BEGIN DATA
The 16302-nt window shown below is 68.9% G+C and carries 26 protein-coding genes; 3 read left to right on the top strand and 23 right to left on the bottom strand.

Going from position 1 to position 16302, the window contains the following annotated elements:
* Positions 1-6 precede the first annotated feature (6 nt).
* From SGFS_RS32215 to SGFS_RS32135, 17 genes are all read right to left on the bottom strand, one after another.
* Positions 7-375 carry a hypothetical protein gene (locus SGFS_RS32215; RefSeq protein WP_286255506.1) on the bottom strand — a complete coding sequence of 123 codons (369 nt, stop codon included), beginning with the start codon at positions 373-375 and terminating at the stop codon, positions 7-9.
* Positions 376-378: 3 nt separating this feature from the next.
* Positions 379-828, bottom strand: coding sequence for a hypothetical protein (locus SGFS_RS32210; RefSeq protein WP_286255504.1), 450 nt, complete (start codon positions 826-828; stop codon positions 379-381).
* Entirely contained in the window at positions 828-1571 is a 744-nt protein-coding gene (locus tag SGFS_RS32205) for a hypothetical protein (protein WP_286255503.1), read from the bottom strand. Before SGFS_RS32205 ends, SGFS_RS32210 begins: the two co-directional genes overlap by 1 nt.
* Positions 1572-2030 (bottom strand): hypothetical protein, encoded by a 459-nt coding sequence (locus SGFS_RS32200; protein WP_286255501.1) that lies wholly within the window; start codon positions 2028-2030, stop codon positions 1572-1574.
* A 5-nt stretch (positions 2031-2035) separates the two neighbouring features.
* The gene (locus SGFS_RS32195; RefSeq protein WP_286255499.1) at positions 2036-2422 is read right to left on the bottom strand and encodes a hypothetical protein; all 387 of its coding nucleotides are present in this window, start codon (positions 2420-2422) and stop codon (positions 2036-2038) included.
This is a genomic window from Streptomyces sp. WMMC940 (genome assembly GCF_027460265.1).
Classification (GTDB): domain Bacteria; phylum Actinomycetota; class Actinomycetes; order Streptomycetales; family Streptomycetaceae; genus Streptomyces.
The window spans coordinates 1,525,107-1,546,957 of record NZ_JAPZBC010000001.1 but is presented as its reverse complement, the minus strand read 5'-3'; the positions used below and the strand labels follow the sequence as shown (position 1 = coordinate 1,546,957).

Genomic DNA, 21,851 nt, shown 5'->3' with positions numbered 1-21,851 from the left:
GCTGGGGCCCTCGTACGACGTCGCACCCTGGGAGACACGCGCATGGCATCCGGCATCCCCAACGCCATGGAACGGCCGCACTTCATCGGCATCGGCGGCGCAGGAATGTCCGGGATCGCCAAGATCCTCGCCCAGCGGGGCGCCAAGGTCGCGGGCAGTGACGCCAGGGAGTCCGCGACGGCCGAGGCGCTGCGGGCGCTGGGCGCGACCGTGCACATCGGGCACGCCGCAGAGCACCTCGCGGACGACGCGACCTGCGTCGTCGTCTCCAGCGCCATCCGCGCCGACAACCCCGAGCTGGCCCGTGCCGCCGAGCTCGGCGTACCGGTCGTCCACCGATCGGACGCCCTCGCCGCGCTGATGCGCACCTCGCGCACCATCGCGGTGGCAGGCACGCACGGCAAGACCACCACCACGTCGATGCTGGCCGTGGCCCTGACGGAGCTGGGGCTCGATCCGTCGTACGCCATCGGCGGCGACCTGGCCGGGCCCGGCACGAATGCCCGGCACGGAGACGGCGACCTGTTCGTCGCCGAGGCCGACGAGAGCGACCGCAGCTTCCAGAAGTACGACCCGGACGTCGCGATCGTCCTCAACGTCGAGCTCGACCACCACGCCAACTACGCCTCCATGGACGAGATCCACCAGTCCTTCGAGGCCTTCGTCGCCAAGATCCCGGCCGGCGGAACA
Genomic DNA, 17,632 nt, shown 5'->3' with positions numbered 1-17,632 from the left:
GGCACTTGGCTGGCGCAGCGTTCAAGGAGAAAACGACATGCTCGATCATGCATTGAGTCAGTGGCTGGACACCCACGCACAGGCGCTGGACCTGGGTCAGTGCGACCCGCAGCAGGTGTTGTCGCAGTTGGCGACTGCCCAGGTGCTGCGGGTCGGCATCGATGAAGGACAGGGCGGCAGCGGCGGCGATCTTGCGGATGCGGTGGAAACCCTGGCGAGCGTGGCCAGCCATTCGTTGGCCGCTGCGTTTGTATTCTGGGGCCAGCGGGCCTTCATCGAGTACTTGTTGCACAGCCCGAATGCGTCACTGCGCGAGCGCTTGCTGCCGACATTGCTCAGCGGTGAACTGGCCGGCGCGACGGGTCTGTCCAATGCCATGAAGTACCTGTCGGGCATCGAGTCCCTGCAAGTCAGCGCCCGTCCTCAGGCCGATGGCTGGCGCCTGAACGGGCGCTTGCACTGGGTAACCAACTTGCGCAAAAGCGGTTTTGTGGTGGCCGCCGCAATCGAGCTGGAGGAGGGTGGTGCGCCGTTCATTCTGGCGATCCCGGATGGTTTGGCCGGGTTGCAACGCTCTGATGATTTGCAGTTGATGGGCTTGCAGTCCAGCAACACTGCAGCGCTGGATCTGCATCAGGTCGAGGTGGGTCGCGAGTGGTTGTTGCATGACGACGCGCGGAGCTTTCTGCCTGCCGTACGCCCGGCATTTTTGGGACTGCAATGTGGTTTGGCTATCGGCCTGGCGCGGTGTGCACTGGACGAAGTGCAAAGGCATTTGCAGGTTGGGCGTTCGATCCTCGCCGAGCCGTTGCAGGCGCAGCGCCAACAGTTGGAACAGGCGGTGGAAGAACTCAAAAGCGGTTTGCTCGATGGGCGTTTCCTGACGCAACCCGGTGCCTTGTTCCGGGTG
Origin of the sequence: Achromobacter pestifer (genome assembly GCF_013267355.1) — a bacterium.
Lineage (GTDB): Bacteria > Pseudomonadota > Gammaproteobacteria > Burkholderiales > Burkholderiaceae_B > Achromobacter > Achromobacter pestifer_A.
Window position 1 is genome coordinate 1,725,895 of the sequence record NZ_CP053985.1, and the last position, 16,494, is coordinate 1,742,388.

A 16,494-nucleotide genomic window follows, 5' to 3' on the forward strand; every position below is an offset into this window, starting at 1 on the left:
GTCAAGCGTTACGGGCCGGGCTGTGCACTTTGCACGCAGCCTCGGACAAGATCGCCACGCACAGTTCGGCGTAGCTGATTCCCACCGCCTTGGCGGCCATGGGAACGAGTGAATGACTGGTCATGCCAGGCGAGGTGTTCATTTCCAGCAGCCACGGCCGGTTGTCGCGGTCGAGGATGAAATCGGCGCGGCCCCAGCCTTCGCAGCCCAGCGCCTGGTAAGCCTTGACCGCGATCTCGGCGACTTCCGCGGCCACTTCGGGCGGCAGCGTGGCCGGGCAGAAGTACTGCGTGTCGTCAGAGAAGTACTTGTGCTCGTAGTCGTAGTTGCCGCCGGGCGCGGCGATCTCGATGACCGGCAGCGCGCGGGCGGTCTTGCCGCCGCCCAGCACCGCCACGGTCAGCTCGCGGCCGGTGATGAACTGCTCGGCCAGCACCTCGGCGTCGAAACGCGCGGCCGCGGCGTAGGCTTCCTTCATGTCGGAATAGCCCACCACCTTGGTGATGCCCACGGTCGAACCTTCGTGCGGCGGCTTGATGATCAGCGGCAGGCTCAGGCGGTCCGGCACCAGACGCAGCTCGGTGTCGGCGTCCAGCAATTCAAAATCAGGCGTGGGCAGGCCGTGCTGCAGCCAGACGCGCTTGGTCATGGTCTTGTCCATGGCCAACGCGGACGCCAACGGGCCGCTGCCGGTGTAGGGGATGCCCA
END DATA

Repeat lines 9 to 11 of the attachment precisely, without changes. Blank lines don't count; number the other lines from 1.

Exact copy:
* Positions 1572-2030 (bottom strand): hypothetical protein, encoded by a 459-nt coding sequence (locus SGFS_RS32200; protein WP_286255501.1) that lies wholly within the window; start codon positions 2028-2030, stop codon positions 1572-1574.
* A 5-nt stretch (positions 2031-2035) separates the two neighbouring features.
* The gene (locus SGFS_RS32195; RefSeq protein WP_286255499.1) at positions 2036-2422 is read right to left on the bottom strand and encodes a hypothetical protein; all 387 of its coding nucleotides are present in this window, start codon (positions 2420-2422) and stop codon (positions 2036-2038) included.